Corticosteroid hormones play an important role in the control of vascular smooth muscle tone by their permissive effects in potentiating vasoactive responses to catecholamines through glucocorticoid receptors. Increased cortisol response has been associated with an increase in arterial contractile sensitivity to norepinephrine and vascular resistance. Glucocorticoids regulate vascular reactivity by acting on both endothelial and vascular smooth muscle cells. Both glucocorticoid receptor protein and mRNA have been identified in endothelial and vascular smooth muscle cells. In endothelial cells, glucocorticoids suppress the production of vasodilators, such as prostacyclin and nitric oxide. In vascular smooth muscle cells, glucocorticoids enhance agonist-mediated pharmacomechanical coupling at multiple levels. The effect of glucocorticoids on vascular reactivity is regulated by 11 β-hydr oxysteroid de hydrogenase (11β-HSD ). The presence of 11β-HSD in many tissue s suggests that it modulates the access of corticosteroids to the irreceptors at both renal and extra-renal sites. The two 11β-HSD isozyme scatalyze the inte rconversion of cortisol and cortisone . Type 1 11β-HSD has bidirec tiona l activity, while the type 2 mainly conver ts cortisol into cor tisone, the biologically inactive form. Both type 1 and type 2 11β-HSD have been found in vascular e ndothelial and smooth muscle c ells, suggesting that a bnormal 11β- HSD expression may play a pathoge nicrole in the common forms of hypertension. In this a rticle, we review possible mechanisms involved in the glucocorticoid-mediated potentiation of vascular reactivity, its regulation by 11β-HSD , and their physiological and pathophysiologica l significance.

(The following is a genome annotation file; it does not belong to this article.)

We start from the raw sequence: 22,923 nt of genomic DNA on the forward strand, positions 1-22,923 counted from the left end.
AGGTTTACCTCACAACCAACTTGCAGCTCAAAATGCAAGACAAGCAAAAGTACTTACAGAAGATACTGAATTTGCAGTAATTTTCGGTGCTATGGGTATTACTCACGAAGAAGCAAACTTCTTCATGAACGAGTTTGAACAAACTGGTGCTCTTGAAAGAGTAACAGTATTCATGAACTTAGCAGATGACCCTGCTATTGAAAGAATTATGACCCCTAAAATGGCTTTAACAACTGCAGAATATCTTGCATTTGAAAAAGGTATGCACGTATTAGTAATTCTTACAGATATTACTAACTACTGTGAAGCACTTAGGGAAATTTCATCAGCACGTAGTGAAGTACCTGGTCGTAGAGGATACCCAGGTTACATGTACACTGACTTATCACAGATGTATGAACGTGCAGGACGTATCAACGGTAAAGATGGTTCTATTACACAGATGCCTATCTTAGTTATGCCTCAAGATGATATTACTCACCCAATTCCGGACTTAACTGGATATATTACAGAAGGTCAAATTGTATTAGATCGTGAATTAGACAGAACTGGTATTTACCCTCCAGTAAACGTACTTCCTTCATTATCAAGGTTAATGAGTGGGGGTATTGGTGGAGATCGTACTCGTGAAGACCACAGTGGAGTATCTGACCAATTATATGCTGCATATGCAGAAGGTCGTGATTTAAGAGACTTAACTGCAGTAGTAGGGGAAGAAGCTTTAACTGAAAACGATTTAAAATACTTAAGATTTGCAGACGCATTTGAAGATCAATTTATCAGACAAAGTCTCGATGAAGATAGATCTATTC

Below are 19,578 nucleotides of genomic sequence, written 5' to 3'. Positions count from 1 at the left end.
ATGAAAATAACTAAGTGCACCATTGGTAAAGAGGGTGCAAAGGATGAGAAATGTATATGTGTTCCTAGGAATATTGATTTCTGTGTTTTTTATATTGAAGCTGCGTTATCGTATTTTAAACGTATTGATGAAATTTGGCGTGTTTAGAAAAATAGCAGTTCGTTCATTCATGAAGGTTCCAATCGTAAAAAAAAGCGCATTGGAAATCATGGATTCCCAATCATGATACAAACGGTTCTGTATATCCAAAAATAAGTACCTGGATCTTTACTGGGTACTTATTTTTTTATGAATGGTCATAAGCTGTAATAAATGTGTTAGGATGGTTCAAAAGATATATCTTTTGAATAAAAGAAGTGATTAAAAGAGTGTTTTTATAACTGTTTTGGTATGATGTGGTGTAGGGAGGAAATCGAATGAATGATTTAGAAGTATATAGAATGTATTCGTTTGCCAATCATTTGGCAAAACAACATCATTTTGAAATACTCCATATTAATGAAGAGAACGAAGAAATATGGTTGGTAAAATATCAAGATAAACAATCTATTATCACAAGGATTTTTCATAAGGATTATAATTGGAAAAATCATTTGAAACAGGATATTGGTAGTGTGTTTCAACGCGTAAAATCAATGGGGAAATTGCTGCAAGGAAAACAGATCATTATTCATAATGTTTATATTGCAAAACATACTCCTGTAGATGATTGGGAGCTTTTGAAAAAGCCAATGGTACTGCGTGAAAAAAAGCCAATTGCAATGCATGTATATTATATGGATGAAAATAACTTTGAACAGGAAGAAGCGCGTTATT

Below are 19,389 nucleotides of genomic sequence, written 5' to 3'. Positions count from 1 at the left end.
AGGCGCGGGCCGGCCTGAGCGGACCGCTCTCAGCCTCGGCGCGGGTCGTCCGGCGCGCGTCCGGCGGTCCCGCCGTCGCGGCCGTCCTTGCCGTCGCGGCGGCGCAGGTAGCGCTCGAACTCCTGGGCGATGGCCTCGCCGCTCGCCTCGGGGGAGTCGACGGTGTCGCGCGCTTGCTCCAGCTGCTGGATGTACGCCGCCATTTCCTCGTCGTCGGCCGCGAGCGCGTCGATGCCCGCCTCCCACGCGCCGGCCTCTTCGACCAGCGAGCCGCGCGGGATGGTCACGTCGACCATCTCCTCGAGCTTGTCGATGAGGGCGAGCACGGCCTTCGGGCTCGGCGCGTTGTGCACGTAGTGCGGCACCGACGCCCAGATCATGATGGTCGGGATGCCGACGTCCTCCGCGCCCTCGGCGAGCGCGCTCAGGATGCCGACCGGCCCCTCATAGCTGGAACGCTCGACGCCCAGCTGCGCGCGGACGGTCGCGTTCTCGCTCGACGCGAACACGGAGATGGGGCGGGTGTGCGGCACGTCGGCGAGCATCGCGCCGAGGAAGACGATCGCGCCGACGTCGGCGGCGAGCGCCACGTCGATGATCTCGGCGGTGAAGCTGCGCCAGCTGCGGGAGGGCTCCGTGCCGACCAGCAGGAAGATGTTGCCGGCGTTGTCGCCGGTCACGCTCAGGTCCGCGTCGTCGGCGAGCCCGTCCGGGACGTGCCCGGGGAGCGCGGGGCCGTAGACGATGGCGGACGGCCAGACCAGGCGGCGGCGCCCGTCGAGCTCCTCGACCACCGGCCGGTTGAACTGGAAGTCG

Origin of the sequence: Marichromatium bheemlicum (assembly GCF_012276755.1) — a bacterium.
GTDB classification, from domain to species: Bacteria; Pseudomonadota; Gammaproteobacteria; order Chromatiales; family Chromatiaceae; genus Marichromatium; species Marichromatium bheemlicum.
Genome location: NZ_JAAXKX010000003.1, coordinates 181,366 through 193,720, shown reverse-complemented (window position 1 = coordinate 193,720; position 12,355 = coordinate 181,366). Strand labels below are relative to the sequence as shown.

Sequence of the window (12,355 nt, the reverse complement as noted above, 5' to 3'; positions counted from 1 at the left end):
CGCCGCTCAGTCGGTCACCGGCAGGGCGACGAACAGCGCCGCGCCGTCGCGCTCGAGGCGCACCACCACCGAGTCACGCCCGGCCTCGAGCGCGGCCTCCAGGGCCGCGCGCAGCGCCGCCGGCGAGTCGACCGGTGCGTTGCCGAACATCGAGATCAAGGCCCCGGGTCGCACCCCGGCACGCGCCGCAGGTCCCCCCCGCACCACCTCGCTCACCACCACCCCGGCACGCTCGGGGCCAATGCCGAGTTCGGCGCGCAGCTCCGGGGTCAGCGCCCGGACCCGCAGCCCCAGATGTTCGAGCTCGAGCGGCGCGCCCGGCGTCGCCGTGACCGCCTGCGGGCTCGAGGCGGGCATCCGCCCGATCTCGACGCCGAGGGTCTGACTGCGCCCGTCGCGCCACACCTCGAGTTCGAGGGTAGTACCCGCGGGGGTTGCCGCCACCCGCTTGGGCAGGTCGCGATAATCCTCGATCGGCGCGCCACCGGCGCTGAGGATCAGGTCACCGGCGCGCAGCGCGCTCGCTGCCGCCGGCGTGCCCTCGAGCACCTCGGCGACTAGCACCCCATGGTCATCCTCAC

Keywords: glucocorticoids, hydroxysteroid dehydrogenase, vascular smooth muscle, endothelium, nitric oxide, prostacyclin, pharmacomechanical coupling
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